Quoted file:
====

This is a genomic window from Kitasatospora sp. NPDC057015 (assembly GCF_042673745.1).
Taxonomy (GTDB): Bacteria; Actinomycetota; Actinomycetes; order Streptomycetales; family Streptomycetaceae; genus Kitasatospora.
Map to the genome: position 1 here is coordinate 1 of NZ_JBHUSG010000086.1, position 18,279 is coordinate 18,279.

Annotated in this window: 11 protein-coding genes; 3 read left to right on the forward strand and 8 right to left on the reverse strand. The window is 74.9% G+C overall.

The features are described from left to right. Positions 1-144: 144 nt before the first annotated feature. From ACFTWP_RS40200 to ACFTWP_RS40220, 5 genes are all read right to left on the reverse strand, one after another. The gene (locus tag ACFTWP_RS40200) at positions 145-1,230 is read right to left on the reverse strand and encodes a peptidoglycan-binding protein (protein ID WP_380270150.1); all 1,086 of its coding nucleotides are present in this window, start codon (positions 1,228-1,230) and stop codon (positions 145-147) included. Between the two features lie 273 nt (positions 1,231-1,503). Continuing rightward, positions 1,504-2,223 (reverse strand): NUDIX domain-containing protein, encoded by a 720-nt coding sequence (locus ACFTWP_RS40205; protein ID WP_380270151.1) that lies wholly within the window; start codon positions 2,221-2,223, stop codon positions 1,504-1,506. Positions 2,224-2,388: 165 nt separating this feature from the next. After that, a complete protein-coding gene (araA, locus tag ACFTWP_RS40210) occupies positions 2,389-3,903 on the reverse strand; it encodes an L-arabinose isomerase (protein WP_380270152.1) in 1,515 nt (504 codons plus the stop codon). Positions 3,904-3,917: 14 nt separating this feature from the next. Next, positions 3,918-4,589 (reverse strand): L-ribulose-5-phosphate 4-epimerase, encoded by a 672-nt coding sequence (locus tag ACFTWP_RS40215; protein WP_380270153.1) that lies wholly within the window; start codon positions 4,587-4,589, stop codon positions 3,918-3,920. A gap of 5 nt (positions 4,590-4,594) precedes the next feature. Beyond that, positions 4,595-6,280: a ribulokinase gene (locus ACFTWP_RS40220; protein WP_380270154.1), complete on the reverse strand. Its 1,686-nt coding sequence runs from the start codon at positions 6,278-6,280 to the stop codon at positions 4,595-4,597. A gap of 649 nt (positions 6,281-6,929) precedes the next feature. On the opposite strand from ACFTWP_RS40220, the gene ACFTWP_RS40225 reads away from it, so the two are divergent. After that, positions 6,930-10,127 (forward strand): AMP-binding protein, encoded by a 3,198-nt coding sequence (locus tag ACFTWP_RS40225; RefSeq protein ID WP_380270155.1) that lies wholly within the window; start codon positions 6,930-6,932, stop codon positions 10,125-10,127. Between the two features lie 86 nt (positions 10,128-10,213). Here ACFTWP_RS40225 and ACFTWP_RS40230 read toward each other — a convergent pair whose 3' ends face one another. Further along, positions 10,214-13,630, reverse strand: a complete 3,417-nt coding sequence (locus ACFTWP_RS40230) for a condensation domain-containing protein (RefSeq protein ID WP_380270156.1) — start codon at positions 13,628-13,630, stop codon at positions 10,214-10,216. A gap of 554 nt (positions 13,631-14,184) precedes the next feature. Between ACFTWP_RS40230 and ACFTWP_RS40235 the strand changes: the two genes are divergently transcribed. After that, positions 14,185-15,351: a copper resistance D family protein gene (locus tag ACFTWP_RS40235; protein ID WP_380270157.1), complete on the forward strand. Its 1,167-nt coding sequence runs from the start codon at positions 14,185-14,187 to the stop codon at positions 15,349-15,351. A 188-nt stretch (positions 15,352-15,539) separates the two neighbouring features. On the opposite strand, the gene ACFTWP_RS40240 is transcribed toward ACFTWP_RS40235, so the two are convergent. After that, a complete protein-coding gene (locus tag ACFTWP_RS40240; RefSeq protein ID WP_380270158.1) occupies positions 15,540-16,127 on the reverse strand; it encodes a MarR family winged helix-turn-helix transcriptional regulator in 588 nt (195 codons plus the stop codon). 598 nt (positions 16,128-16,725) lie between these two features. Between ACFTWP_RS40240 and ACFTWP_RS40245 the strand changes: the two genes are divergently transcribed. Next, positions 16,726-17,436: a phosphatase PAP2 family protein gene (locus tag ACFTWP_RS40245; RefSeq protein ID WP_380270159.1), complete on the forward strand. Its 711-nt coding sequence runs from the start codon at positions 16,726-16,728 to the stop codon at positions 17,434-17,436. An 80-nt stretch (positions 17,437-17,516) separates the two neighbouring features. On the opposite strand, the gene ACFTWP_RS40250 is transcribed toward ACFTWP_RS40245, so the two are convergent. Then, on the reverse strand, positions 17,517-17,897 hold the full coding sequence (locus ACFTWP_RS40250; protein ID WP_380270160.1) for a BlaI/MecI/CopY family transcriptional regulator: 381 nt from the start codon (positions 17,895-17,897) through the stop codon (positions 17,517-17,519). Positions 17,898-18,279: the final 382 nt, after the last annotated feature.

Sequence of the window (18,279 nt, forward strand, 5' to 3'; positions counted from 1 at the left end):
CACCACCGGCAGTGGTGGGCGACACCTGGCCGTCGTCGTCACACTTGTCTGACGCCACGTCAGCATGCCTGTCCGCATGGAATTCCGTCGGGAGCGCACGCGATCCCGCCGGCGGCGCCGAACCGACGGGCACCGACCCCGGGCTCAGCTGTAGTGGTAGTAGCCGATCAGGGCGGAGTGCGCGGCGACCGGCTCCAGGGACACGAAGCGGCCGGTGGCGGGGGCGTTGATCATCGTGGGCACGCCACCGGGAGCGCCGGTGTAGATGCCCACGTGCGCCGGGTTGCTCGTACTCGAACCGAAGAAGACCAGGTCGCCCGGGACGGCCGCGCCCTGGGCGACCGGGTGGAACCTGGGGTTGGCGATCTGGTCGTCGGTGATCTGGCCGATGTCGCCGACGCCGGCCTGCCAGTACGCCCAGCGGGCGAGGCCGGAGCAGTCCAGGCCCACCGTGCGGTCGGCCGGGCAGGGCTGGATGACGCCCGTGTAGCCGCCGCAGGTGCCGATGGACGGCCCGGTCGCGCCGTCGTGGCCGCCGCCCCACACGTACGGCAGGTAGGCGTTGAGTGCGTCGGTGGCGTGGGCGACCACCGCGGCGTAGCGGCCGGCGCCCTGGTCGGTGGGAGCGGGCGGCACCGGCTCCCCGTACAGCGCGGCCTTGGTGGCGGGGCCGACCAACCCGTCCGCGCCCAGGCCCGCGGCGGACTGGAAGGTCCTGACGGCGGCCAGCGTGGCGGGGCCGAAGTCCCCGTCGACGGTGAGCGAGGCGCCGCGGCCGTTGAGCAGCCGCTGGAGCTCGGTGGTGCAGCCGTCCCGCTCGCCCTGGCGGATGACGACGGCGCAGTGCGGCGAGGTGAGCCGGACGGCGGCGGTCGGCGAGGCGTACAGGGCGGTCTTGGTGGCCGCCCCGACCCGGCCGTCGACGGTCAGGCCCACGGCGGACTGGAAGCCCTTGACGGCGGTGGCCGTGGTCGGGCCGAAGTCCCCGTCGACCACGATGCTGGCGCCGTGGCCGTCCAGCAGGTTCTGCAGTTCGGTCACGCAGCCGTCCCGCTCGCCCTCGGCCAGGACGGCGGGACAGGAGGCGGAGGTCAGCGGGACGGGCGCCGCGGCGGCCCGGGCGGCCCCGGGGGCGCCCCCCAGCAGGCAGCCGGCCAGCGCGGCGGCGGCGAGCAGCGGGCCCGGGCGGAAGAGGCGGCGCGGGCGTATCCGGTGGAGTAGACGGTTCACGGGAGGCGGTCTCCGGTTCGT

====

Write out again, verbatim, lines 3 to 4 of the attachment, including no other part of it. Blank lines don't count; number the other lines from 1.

Map to the genome: position 1 here is coordinate 1 of NZ_JBHUSG010000086.1, position 18,279 is coordinate 18,279.

Annotated in this window: 11 protein-coding genes; 3 read left to right on the forward strand and 8 right to left on the reverse strand. The window is 74.9% G+C overall.